Waterway writer, cartographer, boater and cyclist Richard Fairhust takes us on a tour of Britain's 3,000 mile art gallery - and looks at the long history between art and the canals.
If you’re lucky enough to catch a touring theatre performance, or you live near a waterside art gallery, you’ll have experienced the artistic life of the waterways at first hand. Yet the towpaths reach many more people – in their role as Britain’s longest art gallery.
Since the 1990s, sculptors have chosen the canals as the setting for a vast array of public art. Sometimes the subject matter is the waterways themselves: a navvy with pick and shovel, a boatman pushing a lock-gate. Elsewhere, the subject might be literally a million miles removed – as in the case of the Somerset Space Walk, along the Bridgwater & Taunton Canal. It might be hewn out of stone, or gently fashioned from fine steel.
Above all, this is a very democratic form of art. There’s no gallery entry fee, no opening hours. You can run your hands over the sculpture without being admonished by a stern-faced attendant. Essentially, you can relate to the art any way you want to.
The Coventry Canal Art Trail is the finest example. Along the 5 1/2 mile cul-de-sac to Coventry Basin, 39 artworks have been installed, each relating to the canal or the history of Coventry. They bring to life the whole history of the canal in three-dimensional form. At the basin, James Brindley looks magisterially over the canal he designed. Further along, a set of primitive navvies’ tools remind the visitor that this waterway was built by hand, without the aid of excavators or pneumatic drills.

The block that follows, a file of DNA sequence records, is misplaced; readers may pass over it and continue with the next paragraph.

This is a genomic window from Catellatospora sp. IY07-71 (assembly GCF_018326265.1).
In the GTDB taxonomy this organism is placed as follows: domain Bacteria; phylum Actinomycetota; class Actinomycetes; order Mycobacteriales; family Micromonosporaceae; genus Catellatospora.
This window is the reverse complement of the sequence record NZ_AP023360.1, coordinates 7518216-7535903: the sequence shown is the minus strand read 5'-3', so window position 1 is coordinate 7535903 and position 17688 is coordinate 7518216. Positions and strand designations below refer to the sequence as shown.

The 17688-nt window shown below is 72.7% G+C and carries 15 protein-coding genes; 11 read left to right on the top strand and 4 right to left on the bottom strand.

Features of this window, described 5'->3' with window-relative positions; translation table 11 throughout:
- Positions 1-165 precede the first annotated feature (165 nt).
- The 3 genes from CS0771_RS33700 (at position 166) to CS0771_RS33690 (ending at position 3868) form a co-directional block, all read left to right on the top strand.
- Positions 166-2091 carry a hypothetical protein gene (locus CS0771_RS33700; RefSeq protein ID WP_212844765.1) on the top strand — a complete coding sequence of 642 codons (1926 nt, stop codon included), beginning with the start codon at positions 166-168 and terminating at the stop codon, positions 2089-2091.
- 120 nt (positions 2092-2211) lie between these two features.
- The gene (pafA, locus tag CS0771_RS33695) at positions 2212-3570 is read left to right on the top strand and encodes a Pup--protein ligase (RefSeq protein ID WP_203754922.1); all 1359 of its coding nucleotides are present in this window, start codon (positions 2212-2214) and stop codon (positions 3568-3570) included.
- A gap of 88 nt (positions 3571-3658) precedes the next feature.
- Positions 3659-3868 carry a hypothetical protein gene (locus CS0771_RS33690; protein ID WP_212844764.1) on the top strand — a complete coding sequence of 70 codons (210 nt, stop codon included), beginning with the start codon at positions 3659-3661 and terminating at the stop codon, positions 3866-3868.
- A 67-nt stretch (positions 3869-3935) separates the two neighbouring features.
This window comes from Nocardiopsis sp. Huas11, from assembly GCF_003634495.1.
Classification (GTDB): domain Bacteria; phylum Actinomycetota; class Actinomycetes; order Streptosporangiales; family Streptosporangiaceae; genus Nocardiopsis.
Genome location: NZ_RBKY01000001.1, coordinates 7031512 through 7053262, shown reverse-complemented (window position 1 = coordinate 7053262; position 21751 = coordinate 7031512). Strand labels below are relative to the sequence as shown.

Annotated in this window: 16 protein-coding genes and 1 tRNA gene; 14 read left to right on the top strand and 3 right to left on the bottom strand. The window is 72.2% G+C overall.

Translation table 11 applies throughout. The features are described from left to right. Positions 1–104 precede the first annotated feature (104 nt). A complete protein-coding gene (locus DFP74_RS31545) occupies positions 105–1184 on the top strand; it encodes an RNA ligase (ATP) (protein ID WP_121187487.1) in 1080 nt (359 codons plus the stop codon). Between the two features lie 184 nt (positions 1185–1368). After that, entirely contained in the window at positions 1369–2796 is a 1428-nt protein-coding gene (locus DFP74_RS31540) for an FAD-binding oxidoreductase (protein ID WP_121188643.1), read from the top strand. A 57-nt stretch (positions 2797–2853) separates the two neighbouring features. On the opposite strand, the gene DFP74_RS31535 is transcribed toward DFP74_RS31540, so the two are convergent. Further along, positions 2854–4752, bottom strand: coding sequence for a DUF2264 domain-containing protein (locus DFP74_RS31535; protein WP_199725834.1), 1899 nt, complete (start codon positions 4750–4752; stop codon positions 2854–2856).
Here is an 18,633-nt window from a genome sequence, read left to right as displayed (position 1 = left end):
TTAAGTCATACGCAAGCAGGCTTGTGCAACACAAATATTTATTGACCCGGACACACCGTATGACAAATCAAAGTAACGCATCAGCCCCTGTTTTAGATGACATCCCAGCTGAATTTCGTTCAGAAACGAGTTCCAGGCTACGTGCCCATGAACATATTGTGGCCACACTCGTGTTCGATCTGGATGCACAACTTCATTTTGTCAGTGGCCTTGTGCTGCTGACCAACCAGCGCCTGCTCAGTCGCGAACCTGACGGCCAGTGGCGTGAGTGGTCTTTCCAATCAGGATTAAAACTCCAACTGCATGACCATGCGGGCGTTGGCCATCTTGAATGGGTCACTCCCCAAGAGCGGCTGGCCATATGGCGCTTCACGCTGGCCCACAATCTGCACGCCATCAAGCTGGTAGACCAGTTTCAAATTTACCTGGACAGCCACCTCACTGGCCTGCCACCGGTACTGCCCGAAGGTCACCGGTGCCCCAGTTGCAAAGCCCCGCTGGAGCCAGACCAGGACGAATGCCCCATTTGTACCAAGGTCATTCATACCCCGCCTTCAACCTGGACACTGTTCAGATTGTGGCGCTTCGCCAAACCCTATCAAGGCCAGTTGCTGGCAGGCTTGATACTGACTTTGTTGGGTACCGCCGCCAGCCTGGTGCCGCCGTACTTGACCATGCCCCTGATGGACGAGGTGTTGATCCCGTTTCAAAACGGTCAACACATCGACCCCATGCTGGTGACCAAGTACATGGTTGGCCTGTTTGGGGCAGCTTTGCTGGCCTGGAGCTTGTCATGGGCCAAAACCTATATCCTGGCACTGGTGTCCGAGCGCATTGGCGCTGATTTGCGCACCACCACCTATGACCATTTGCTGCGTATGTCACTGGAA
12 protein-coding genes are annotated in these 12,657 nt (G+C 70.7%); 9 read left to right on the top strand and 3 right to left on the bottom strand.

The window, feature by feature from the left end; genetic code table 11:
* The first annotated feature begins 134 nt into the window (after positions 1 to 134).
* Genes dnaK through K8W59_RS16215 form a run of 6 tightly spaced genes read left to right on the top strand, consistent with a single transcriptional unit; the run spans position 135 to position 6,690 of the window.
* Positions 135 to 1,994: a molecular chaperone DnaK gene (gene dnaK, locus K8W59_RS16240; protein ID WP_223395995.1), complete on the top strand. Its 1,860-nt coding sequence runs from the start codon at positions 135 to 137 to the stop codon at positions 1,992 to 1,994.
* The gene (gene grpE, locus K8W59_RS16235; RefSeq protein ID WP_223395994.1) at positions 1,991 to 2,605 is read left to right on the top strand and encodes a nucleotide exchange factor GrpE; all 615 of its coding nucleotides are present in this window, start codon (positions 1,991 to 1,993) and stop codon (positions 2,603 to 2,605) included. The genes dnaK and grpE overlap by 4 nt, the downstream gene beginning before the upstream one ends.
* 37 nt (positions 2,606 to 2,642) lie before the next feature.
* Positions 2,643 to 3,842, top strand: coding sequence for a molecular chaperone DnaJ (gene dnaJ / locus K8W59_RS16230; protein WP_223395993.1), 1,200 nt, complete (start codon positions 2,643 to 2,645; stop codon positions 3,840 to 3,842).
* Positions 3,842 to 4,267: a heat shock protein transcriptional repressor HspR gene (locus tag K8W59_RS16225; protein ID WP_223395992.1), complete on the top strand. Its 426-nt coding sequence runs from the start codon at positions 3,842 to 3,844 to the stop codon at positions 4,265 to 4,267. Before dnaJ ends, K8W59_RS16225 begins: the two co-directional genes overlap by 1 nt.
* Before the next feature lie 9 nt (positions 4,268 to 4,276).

The Brindley statue was the work of none less than Royal Academician James Butler. But there are local artists represented here, too, and Coventry’s schools were invited to become involved. The whole project cost just £350,000, the price of just one middle-ranking painting displayed in a gallery, yet with far greater reach.
The Somerset Space Walk is a mile longer, but comprises just one artwork. It’s a size model of the solar system, with the planets strung out at proportional distances from the sun. Seven miles’ walk will take you all the way to Pluto. In a neat nod to waterway heritage, these space-age installations double as traditional canal mileposts.
The form and furniture of the waterways are popular sources of inspiration. On occasion, the object itself becomes the artwork. End-of-life lock gates have often been reused as simple sculptures; one set was recycled as a bullring at the Glastonbury Festival, bringing the canals to a whole new audience. The technicolour ‘circle of light’ which illuminates Newbold Tunnel, on the Oxford Canal, has inspired a thousand photos.
And though the famous James Brindley has been immortalised in sculpture in both Coventry and Stoke-on-Trent, canalside art also serves to celebrate the ‘unknown boatman’, the thousands who worked the waterways in their commercial days. At Sowerby Bridge in West Yorkshire, a sculpted lock-keeper and his son push open a lock gate, just yards from the present day equivalent at Tuel Lane Lock. Next to Market Harborough’s canal basin, a timber-toting labourer has been reborn as a sundial sculpture, drily christened ‘Frank the Plank’. In Scotland, the age of the boat-horse is to be commemorated with two gigantic horses’ heads guarding the entrance to the Forth & Clyde Canal.
Richard Fairhurst is a waterway writer and cartographer, boater and cyclist. He blogs regularly at canal.travel
Last date edited: 16 July 2015